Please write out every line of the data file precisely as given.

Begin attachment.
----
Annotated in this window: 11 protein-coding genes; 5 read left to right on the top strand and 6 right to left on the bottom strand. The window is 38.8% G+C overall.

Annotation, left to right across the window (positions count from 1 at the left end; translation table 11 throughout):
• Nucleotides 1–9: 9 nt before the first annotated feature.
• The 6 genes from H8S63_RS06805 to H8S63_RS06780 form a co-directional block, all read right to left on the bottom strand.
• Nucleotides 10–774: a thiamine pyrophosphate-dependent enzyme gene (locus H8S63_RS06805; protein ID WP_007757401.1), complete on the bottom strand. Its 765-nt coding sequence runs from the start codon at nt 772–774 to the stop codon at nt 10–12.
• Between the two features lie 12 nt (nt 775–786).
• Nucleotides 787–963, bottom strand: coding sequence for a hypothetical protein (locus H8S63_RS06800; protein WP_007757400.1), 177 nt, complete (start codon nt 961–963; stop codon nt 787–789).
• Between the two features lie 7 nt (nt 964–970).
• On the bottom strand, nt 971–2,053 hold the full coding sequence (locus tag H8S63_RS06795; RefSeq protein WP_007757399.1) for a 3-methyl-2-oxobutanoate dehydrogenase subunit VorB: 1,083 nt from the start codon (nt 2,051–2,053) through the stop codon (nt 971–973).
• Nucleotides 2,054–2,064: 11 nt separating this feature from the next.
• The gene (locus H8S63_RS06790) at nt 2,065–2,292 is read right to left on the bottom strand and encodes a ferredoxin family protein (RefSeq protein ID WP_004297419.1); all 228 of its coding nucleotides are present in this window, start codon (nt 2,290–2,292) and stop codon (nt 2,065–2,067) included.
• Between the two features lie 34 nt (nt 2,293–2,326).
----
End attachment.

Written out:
Annotated in this window: 11 protein-coding genes; 5 read left to right on the top strand and 6 right to left on the bottom strand. The window is 38.8% G+C overall.

Annotation, left to right across the window (positions count from 1 at the left end; translation table 11 throughout):
• Nucleotides 1–9: 9 nt before the first annotated feature.
• The 6 genes from H8S63_RS06805 to H8S63_RS06780 form a co-directional block, all read right to left on the bottom strand.
• Nucleotides 10–774: a thiamine pyrophosphate-dependent enzyme gene (locus H8S63_RS06805; protein ID WP_007757401.1), complete on the bottom strand. Its 765-nt coding sequence runs from the start codon at nt 772–774 to the stop codon at nt 10–12.
• Between the two features lie 12 nt (nt 775–786).
• Nucleotides 787–963, bottom strand: coding sequence for a hypothetical protein (locus H8S63_RS06800; protein WP_007757400.1), 177 nt, complete (start codon nt 961–963; stop codon nt 787–789).
• Between the two features lie 7 nt (nt 964–970).
• On the bottom strand, nt 971–2,053 hold the full coding sequence (locus tag H8S63_RS06795; RefSeq protein WP_007757399.1) for a 3-methyl-2-oxobutanoate dehydrogenase subunit VorB: 1,083 nt from the start codon (nt 2,051–2,053) through the stop codon (nt 971–973).
• Nucleotides 2,054–2,064: 11 nt separating this feature from the next.
• The gene (locus H8S63_RS06790) at nt 2,065–2,292 is read right to left on the bottom strand and encodes a ferredoxin family protein (RefSeq protein ID WP_004297419.1); all 228 of its coding nucleotides are present in this window, start codon (nt 2,290–2,292) and stop codon (nt 2,065–2,067) included.
• Between the two features lie 34 nt (nt 2,293–2,326).